Written by Sara Chemello
Our generation’s consuming lifestyle motored by advertisements, magazines and social media is making us think it’s okay to keep buying clothes without questioning their origin, their quality or their durability. If you think about the fact that 60% of all the clothes fabricated on Earth are made of polyester (sport shirts, yoga pants, fleeces etc.). And the fact that once we wash this polyester we release millions of microfibres (small bits of plastic) that end up in our own waterways. And the fact that these microfibres attract industrial chemicals, motor oil and pesticides that GUESS WHAT enter the oceans biodiversity and lastly end up in our seafood spaghetti. Think about how we are hurting the environment by only covering ourselves!
This is why we have to start thinking harder about each piece of clothing we buy and even harder about all the clothing we throw away. The fashion industry, wether you love it or not, is SO EXTREMELY POLLUTING even though most people have no clue of how hurtful their closets are to mother Earth.
Every stage of the process of the making of our denims and Tees is a threat to our planet: according to the Business of Fashion ‘it can take more than 20,000 litres of water to produce 1kg of cotton, equivalent to a single t-shirt and pair of jeans. Up to 8,000 different chemicals are used to turn raw materials into clothes, including a range of dyeing and finishing processes’. In China alone ‘the textile industry ranked third for overall in Chinese industry for wastewater discharge amount at 2.5 billion tons of wastewater per year in 2010’ according to the Tree Hugger.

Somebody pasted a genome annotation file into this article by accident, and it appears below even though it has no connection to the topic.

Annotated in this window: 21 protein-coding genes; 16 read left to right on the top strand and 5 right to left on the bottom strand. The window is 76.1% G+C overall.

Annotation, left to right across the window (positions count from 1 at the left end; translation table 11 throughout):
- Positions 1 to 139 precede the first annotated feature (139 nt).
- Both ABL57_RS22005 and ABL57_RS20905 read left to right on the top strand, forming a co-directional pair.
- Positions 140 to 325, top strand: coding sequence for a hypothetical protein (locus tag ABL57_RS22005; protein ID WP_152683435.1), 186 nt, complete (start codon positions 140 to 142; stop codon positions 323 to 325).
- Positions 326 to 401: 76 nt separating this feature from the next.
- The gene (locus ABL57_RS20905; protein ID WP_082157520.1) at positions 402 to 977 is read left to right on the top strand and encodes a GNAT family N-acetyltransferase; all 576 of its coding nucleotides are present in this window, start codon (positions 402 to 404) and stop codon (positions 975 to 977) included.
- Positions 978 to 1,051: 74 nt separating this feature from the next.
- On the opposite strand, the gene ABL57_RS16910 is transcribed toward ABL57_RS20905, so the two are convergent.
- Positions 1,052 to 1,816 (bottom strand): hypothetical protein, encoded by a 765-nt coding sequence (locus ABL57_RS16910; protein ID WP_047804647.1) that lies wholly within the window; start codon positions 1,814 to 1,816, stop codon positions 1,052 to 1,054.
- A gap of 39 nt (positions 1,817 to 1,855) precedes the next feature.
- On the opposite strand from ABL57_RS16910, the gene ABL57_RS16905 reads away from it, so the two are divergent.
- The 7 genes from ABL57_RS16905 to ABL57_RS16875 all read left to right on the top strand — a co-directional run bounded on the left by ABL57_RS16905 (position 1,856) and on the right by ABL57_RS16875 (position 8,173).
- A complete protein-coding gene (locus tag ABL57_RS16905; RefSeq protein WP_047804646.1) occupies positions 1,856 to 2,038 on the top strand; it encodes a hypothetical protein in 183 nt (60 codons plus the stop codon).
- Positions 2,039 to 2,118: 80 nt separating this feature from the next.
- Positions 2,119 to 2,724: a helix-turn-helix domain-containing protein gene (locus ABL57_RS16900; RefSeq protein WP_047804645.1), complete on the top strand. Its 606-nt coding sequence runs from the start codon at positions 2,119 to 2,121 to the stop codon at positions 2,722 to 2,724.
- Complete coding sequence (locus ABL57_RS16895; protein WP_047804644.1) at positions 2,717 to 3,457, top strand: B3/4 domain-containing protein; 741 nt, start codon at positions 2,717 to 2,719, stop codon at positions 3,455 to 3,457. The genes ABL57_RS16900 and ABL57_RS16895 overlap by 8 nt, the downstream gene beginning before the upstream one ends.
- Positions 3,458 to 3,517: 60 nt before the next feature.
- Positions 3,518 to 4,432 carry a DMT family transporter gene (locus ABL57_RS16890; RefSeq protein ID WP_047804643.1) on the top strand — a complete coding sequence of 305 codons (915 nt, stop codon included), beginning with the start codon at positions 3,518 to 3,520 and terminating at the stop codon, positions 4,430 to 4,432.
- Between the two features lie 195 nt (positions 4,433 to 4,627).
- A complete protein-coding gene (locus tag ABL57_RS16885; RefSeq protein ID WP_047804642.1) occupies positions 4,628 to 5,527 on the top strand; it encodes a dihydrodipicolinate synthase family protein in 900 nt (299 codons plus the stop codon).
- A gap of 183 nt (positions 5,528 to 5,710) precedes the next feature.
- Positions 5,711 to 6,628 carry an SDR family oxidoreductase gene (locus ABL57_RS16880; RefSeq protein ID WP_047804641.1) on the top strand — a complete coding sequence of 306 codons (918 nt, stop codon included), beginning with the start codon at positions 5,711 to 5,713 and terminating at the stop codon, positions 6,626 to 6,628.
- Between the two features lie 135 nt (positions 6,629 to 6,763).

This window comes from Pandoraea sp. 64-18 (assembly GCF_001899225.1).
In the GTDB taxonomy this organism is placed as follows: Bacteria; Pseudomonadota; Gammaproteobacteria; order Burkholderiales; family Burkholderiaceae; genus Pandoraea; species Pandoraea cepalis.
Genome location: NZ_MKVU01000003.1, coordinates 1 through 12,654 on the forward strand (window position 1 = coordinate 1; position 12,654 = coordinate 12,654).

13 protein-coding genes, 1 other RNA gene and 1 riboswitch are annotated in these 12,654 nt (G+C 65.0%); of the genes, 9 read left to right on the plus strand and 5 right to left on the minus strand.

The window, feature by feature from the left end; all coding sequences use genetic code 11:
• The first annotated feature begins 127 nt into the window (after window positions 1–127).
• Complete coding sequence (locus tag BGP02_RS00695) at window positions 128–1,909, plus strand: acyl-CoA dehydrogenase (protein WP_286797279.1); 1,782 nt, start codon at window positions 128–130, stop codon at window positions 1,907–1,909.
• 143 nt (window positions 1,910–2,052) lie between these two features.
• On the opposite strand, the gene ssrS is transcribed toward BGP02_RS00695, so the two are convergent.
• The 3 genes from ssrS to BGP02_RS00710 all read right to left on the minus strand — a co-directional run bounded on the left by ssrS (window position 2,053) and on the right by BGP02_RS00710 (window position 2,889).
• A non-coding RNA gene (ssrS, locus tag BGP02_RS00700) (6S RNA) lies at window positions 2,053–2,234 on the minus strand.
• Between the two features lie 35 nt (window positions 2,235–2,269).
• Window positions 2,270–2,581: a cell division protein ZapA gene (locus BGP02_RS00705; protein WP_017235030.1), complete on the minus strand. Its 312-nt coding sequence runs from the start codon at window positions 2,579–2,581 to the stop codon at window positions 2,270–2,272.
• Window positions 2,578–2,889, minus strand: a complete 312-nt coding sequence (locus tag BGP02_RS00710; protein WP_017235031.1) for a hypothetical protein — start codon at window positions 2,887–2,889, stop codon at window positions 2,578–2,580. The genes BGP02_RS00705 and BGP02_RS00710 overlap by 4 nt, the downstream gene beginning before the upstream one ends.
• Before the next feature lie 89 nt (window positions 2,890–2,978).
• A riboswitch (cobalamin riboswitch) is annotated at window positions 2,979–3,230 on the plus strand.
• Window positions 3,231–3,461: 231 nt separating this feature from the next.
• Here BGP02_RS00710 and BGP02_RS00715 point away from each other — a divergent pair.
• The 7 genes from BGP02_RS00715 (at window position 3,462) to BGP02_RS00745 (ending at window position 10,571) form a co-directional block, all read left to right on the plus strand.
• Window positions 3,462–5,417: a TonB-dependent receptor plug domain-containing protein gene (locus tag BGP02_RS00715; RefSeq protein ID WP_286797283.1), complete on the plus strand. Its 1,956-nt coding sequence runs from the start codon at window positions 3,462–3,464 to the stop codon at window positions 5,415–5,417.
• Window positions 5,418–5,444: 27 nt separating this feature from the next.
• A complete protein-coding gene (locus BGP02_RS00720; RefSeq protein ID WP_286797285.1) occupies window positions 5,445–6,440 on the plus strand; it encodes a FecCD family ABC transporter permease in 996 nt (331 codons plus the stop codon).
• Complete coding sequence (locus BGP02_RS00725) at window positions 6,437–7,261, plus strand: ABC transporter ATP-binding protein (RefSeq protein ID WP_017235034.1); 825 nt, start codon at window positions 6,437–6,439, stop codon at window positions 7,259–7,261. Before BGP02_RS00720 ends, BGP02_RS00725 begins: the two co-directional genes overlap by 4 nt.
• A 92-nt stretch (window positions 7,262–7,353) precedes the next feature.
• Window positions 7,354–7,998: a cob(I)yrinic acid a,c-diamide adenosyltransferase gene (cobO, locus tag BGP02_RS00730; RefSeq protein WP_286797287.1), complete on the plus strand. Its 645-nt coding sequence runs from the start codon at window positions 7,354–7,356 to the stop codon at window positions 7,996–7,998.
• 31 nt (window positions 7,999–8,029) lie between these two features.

And what happens with all the clothing that breaks, doesn’t sell or falls out of style? I either pass my clothes on to my sister or to friends or I give it to the needy however most pieces of used and unused clothing end up in giant landfills. Reformation says that ‘Americans throw away over 14 million tons of textiles a year. Over 99% of the clothing thrown away in the US can be recycled or reused, but sadly more than 85% ends up in landfills. Even in a landfill, these materials don’t just go away—nylon takes 30 to 40 years to biodegrade, while polyester requires more than 200 years’. THIS IS CRAZY and we really NEED to calm down on the shopping!
GO support eco-friendly brands next time you need an item of clothing, here is a list of the many great brands that are making a differece: